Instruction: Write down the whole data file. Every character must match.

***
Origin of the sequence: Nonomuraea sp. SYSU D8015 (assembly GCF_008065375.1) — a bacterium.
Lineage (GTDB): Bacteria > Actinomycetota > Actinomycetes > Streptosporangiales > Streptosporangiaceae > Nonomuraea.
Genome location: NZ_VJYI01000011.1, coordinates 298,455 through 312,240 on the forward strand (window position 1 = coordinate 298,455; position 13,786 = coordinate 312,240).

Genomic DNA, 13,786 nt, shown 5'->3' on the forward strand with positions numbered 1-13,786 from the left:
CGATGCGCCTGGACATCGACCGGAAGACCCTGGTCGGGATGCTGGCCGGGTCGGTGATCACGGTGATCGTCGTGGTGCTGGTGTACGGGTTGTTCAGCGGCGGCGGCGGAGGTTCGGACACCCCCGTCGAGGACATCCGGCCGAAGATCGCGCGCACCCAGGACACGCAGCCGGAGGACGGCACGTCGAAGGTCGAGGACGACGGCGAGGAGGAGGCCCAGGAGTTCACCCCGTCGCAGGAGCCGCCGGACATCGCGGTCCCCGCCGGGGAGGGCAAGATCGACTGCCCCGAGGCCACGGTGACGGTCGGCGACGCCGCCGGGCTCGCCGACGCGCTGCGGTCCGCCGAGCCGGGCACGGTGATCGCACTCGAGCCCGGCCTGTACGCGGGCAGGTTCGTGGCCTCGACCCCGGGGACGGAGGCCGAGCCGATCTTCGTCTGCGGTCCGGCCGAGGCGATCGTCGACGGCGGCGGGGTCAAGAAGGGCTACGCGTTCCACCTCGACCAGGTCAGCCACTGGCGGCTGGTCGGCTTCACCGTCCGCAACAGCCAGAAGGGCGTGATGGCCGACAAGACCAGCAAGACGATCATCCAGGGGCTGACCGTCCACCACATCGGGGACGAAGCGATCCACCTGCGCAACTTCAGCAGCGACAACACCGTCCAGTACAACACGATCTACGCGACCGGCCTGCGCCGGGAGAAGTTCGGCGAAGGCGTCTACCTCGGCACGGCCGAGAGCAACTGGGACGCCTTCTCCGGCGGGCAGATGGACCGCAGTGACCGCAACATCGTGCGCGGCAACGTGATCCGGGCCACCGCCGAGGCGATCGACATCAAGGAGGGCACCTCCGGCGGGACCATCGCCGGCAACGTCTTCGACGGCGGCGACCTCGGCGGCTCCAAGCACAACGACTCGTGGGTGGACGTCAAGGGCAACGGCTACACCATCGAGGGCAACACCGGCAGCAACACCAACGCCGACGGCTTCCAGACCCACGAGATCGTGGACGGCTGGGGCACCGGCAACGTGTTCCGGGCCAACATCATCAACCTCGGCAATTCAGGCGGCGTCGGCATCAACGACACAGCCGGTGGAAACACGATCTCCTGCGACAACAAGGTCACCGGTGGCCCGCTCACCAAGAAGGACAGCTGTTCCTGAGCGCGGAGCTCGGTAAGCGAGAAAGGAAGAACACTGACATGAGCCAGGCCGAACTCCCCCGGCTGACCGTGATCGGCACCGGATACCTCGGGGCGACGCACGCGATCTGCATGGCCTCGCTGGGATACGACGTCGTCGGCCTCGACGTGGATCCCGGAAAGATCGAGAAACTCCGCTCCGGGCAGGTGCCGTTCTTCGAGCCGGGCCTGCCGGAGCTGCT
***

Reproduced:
Origin of the sequence: Nonomuraea sp. SYSU D8015 (assembly GCF_008065375.1) — a bacterium.
Lineage (GTDB): Bacteria > Actinomycetota > Actinomycetes > Streptosporangiales > Streptosporangiaceae > Nonomuraea.
Genome location: NZ_VJYI01000011.1, coordinates 298,455 through 312,240 on the forward strand (window position 1 = coordinate 298,455; position 13,786 = coordinate 312,240).

Genomic DNA, 13,786 nt, shown 5'->3' on the forward strand with positions numbered 1-13,786 from the left:
CGATGCGCCTGGACATCGACCGGAAGACCCTGGTCGGGATGCTGGCCGGGTCGGTGATCACGGTGATCGTCGTGGTGCTGGTGTACGGGTTGTTCAGCGGCGGCGGCGGAGGTTCGGACACCCCCGTCGAGGACATCCGGCCGAAGATCGCGCGCACCCAGGACACGCAGCCGGAGGACGGCACGTCGAAGGTCGAGGACGACGGCGAGGAGGAGGCCCAGGAGTTCACCCCGTCGCAGGAGCCGCCGGACATCGCGGTCCCCGCCGGGGAGGGCAAGATCGACTGCCCCGAGGCCACGGTGACGGTCGGCGACGCCGCCGGGCTCGCCGACGCGCTGCGGTCCGCCGAGCCGGGCACGGTGATCGCACTCGAGCCCGGCCTGTACGCGGGCAGGTTCGTGGCCTCGACCCCGGGGACGGAGGCCGAGCCGATCTTCGTCTGCGGTCCGGCCGAGGCGATCGTCGACGGCGGCGGGGTCAAGAAGGGCTACGCGTTCCACCTCGACCAGGTCAGCCACTGGCGGCTGGTCGGCTTCACCGTCCGCAACAGCCAGAAGGGCGTGATGGCCGACAAGACCAGCAAGACGATCATCCAGGGGCTGACCGTCCACCACATCGGGGACGAAGCGATCCACCTGCGCAACTTCAGCAGCGACAACACCGTCCAGTACAACACGATCTACGCGACCGGCCTGCGCCGGGAGAAGTTCGGCGAAGGCGTCTACCTCGGCACGGCCGAGAGCAACTGGGACGCCTTCTCCGGCGGGCAGATGGACCGCAGTGACCGCAACATCGTGCGCGGCAACGTGATCCGGGCCACCGCCGAGGCGATCGACATCAAGGAGGGCACCTCCGGCGGGACCATCGCCGGCAACGTCTTCGACGGCGGCGACCTCGGCGGCTCCAAGCACAACGACTCGTGGGTGGACGTCAAGGGCAACGGCTACACCATCGAGGGCAACACCGGCAGCAACACCAACGCCGACGGCTTCCAGACCCACGAGATCGTGGACGGCTGGGGCACCGGCAACGTGTTCCGGGCCAACATCATCAACCTCGGCAATTCAGGCGGCGTCGGCATCAACGACACAGCCGGTGGAAACACGATCTCCTGCGACAACAAGGTCACCGGTGGCCCGCTCACCAAGAAGGACAGCTGTTCCTGAGCGCGGAGCTCGGTAAGCGAGAAAGGAAGAACACTGACATGAGCCAGGCCGAACTCCCCCGGCTGACCGTGATCGGCACCGGATACCTCGGGGCGACGCACGCGATCTGCATGGCCTCGCTGGGATACGACGTCGTCGGCCTCGACGTGGATCCCGGAAAGATCGAGAAACTCCGCTCCGGGCAGGTGCCGTTCTTCGAGCCGGGCCTGCCGGAGCTGCT